Other teams tried to counteract this tactic by various means, one club even calling themselves Hyde to make it difficult to find their players too. But Preston dispatched them by the still record score of 26-0 to register their contempt.

It was inevitable that when the first Football League season commenced in 1888-89, that Preston would win it. Being invisible enabled North End players to stand less than ten yards away when defending free-kicks. Indeed, it was rumoured, judging by the amount of PNE players who finished the season with high-pitched voices, that they barely stood ten inches away. It also enabled them to break the offside rule. The only major disadvantage to wearing invisible kit was that it proved a right bugger trying to attract shirt sponsorship.

Such was the widespread fame of these foliage attired players as they took the First Division by storm that it became commonplace for a rhododendron bush in London’s Hyde Park to be asked for its autograph as it bore a marked resemblance to Jack Goodall, the league’s top marksman. On the pitch itself when Jimmy Ross scored against Burnley in April, he cracked such a broad smile that it became the only thing visible of him and so he was promptly sent off by the ref for impersonating the Cheshire Cat out of pantomime season.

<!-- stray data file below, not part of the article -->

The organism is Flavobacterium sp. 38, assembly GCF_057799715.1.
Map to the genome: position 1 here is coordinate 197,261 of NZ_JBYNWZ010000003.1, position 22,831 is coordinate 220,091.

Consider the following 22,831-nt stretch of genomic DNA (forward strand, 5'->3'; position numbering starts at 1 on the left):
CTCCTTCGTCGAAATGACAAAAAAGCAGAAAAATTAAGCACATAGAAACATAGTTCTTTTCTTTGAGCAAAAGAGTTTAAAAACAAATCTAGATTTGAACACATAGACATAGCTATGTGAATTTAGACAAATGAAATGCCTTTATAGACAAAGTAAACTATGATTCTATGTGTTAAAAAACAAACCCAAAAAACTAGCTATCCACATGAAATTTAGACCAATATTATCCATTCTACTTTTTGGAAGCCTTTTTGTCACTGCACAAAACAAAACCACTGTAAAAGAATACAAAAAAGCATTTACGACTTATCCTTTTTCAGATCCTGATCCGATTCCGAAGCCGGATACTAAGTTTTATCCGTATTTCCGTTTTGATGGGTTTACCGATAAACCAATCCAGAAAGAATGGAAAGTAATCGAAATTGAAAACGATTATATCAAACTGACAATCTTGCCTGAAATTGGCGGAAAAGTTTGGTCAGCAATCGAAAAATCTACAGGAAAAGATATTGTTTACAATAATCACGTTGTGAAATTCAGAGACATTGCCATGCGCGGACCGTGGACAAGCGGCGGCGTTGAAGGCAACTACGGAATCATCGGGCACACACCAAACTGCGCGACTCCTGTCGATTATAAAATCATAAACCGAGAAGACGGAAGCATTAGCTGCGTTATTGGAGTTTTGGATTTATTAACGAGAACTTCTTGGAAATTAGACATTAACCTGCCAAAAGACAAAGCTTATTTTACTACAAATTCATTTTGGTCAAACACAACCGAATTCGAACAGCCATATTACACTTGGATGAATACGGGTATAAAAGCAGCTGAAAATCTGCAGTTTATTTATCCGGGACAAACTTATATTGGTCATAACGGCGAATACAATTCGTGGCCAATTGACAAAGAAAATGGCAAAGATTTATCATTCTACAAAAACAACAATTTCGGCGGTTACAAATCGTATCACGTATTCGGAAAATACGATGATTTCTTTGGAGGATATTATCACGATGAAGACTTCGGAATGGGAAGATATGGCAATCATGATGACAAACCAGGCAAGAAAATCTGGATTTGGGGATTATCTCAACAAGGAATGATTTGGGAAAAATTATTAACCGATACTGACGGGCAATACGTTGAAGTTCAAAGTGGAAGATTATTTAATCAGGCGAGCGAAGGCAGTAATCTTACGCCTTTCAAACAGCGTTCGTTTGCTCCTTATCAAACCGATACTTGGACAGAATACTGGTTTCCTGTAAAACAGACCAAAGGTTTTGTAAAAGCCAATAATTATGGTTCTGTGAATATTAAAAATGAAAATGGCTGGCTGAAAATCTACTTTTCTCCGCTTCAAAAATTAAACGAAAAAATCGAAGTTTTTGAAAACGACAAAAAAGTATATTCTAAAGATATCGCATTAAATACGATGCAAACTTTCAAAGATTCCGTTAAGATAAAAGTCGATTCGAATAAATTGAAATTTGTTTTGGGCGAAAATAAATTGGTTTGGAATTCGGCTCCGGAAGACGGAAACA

Preston became the first Football League Champions. They negotiated all 22 league matches without defeat (from the observations of their fans they also seemed to negotiate them without dehands, dearms, delegs and deheads too).

Preston then went on to win the FA Cup that season without conceding a goal, thus becoming the first club to do ‘The Double’. The Prime Minister, Lord Salisbury, remarked that it was a good thing that Preston hadn’t been so dominant seventeen years earlier otherwise the explorer David Livingstone would’ve been wearing their replica kit and Stanley would never have found him.

The Invisibles were only brought back to earth, quite literally, with the invention of the penalty kick in 1891. This gave opposing players free reign to dive in the penalty area without being touched and successfully claim that they’d been felled by one of The Invisibles.

The above is an extract from The Humorous History of English Football Vol.1 by Jonty Morgan available on kindle via Amazon.

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Ronnie Dix: Boy Wonder.

In the austere years following the Great War many found it difficult to make ends meet. Even those who did make ends meet could find themselves in trouble. This is the fate that befell cartographer Hector Bartholomew who made Lands End and Southend meet and was promptly dismissed from his job. Bristol Rovers were no exception and therefore found it necessary in the 1920s to pilot several money-saving and making schemes. These included:

  1. Reducing the size of the pitch to allow greyhound meetings to take place.